Last Updated 11 October 2022

Prior to a civil war between Maoist rebels and the government in 2006, the country was officially a Hindu state. In 2008, Nepal became a secular democratic republic. The new Constitution as of 2015 retains “secularism” but places restrictions on freedom of religion or belief.

The Nepali population is composed of 126 castes and ethnic groups.1 According to the 2021 Census,2 81% of the population are Hindu, 9% Buddhist, 4.4% Muslims (the vast majority of whom are Sunni), 3% Kirat (an indigenous religion with Hindu influence) and 1.4% Christians (of whom a large majority are Protestant and a minority Roman Catholic). Other groups, which together constitute less than 5% of the population, include animists, adherents of Bon (a Tibetan religious tradition), Jains, Baha’is, and Sikhs. The number of humanist and non-religious individuals is not recorded. Humanist groups are campaigning for their inclusion in future census data collection.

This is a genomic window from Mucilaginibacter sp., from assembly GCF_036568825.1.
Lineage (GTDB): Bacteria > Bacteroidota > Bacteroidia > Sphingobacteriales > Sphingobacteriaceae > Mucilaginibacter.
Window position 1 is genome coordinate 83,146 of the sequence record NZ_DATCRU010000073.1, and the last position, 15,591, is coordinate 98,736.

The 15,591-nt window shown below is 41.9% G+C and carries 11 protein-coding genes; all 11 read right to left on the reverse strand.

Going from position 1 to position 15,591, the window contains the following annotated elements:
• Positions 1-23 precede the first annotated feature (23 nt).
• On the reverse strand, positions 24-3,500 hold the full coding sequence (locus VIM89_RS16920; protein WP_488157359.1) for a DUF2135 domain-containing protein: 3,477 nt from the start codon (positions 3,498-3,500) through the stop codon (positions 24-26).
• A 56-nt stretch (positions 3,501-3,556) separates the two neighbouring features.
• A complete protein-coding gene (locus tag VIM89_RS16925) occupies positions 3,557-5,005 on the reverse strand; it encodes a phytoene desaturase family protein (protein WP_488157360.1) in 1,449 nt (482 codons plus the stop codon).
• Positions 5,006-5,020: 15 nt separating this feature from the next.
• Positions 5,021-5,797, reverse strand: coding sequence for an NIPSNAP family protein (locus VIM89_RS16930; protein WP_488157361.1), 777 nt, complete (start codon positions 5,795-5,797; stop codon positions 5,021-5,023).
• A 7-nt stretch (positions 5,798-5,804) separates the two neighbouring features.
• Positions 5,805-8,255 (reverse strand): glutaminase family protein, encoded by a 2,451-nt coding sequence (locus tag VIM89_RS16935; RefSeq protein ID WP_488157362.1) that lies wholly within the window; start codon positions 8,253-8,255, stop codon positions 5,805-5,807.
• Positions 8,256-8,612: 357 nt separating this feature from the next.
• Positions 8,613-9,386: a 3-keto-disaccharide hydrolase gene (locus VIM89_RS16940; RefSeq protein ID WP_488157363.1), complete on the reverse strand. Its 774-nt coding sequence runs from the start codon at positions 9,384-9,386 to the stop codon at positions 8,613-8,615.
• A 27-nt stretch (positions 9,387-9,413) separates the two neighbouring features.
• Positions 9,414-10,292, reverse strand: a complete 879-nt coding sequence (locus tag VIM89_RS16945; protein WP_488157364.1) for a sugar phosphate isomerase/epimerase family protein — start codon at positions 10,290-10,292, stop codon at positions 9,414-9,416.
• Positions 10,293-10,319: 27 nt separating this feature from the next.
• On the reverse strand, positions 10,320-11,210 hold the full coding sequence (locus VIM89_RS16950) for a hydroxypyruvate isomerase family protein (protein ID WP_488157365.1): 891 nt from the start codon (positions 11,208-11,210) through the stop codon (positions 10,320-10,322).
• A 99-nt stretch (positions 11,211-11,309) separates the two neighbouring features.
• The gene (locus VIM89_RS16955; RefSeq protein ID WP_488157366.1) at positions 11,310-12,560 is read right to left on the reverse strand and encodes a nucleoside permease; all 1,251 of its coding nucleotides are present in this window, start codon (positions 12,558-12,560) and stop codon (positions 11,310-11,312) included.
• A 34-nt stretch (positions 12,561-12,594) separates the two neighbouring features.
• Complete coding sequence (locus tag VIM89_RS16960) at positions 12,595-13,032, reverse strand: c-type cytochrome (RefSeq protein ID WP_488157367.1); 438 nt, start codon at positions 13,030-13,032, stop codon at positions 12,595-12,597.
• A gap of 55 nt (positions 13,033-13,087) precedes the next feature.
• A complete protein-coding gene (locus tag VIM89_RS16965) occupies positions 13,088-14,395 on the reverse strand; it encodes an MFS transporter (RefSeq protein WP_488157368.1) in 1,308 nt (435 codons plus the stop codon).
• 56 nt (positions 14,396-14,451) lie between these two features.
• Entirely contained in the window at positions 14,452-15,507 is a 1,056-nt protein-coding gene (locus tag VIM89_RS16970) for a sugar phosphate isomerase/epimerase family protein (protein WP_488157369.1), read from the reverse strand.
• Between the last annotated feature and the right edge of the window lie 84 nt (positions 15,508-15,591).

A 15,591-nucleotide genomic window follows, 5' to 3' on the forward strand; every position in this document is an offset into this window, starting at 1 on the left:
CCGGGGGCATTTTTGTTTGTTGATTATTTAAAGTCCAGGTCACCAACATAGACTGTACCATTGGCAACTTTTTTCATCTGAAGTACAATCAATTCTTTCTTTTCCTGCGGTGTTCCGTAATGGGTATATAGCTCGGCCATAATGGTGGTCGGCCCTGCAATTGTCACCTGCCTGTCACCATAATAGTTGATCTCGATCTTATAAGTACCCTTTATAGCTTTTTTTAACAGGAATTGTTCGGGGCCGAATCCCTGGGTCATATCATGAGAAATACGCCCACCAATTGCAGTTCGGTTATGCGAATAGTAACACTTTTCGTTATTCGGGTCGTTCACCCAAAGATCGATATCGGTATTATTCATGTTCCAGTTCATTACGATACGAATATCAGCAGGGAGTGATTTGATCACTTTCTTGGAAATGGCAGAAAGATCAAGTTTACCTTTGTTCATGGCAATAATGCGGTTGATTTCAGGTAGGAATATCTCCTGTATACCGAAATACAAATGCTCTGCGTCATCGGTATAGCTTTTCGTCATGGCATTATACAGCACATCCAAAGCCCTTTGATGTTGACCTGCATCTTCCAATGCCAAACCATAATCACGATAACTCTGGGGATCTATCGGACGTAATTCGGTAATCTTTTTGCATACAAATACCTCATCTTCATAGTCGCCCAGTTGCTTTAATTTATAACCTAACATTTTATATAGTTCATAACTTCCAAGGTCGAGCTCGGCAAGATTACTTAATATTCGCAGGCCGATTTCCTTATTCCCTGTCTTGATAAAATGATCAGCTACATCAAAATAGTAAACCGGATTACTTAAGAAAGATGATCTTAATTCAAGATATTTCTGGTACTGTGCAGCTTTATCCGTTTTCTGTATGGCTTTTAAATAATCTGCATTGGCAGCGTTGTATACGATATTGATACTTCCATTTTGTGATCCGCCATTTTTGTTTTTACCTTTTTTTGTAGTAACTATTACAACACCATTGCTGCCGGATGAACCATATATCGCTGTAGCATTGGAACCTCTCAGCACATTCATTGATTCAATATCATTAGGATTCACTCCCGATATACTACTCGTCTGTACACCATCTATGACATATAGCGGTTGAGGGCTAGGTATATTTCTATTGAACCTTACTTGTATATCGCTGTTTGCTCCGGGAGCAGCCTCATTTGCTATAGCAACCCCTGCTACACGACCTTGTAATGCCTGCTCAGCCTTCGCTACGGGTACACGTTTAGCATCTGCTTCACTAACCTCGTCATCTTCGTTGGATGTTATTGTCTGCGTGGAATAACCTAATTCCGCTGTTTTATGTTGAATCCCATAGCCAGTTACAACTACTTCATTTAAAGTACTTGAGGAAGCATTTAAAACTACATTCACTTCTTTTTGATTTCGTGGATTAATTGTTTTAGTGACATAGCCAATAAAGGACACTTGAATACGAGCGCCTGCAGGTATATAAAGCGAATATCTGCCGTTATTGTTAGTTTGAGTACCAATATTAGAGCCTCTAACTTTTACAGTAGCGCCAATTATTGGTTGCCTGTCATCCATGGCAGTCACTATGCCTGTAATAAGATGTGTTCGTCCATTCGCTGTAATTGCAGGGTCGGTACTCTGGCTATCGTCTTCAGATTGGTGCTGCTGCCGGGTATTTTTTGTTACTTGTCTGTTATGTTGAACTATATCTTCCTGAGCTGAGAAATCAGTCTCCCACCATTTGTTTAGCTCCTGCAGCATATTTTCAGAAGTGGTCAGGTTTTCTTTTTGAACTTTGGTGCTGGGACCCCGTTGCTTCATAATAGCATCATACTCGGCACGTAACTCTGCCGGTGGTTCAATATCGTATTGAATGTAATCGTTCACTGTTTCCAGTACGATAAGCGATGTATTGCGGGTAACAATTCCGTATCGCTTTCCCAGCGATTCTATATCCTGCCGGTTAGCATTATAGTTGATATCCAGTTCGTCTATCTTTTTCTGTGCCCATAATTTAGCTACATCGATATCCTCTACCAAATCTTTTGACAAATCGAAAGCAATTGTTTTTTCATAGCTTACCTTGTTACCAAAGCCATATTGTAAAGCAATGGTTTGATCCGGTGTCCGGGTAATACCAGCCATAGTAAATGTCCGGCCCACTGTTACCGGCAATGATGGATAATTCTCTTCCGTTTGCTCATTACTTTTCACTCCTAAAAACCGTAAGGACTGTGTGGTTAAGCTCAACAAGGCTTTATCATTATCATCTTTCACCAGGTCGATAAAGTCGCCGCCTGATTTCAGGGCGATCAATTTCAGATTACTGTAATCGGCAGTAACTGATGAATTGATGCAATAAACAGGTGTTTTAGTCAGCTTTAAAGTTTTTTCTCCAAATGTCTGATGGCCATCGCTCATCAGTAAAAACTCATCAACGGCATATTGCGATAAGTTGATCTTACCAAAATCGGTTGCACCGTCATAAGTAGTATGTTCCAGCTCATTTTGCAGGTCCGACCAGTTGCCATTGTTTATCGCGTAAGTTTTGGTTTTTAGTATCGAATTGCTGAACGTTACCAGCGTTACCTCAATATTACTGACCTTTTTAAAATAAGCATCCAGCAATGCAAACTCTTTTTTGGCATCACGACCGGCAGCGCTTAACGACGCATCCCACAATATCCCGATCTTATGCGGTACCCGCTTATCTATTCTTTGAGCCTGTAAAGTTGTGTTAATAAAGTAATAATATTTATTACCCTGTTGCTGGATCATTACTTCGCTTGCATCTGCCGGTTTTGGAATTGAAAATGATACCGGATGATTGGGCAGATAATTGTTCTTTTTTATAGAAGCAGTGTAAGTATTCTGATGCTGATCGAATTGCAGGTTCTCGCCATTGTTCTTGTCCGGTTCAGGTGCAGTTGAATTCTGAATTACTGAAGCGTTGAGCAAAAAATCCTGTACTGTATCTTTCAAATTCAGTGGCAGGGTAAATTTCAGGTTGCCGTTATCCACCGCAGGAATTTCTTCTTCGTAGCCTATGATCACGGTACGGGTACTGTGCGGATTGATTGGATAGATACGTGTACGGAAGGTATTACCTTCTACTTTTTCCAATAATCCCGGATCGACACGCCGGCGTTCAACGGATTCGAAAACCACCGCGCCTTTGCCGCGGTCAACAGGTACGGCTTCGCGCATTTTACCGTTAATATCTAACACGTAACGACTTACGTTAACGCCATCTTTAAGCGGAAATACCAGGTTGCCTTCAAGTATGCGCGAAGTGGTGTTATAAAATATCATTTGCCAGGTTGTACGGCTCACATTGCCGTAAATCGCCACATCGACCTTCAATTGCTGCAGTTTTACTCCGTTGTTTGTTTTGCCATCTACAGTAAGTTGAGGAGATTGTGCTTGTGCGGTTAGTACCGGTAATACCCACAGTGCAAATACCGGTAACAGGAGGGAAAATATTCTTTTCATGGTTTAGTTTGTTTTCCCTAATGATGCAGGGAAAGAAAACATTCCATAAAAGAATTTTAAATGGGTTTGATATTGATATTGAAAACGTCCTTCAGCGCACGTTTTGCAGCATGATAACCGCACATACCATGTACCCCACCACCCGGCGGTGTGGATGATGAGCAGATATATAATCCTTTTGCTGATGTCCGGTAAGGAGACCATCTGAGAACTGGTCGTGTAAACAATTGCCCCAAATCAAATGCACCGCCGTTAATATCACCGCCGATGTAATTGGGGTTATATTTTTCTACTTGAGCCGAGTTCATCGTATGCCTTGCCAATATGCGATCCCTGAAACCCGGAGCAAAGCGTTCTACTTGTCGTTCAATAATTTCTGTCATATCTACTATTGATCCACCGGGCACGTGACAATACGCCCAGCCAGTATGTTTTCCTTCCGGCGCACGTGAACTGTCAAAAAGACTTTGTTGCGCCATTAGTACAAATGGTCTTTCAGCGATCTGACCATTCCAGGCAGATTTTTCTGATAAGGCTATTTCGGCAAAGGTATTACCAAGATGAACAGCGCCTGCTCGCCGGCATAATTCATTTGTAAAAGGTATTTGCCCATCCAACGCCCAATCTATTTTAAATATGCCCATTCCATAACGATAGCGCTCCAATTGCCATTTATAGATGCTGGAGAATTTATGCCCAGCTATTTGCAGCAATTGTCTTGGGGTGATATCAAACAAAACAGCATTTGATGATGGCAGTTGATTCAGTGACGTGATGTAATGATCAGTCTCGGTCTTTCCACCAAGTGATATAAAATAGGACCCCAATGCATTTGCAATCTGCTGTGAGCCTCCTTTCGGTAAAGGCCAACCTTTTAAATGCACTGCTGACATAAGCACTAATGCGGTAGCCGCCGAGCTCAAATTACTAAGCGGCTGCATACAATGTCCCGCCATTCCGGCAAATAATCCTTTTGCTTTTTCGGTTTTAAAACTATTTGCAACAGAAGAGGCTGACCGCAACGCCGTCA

Severe Discrimination
Systemic Discrimination
Mostly Satisfactory

Constitution and government

In 2015, a new “secular” Constitution3 was announced following years of civil war. The move replaced the 1990’s Hindu monarchy. This came after a comprehensive peace agreement between democratic parties and a belligerent Maoist-led party. At the time of its creation, there was significant pressure from Hindu nationalists to revert to a Hindu state. Article 4 of the Constitution defines secular as “protection of religion and culture handed down from the time immemorial.”

Such a definition of secularity permits the government to invest heavily in religion, and may in fact be interpreted to privilege “indigenous” religious traditions such as Hinduism over “Western imports” such as Christianity. The Nepalese government funds Hindu temples and ceremonies from a federal to local level, whereas very little in comparison is spent on Buddhist and Muslim causes, and there is no public spending in place for other religions or non-religious groups.4

There are public holidays recognizing various religious traditions, including Buddha’s birthday, Christmas day, and Eid al-Adha.5

Article 26 of the Constitution outlines the right to “freedom of religion”:

(1) Every person who has faith in religion shall have the freedom to profess, practice and protect his or her religion according to his or her conviction.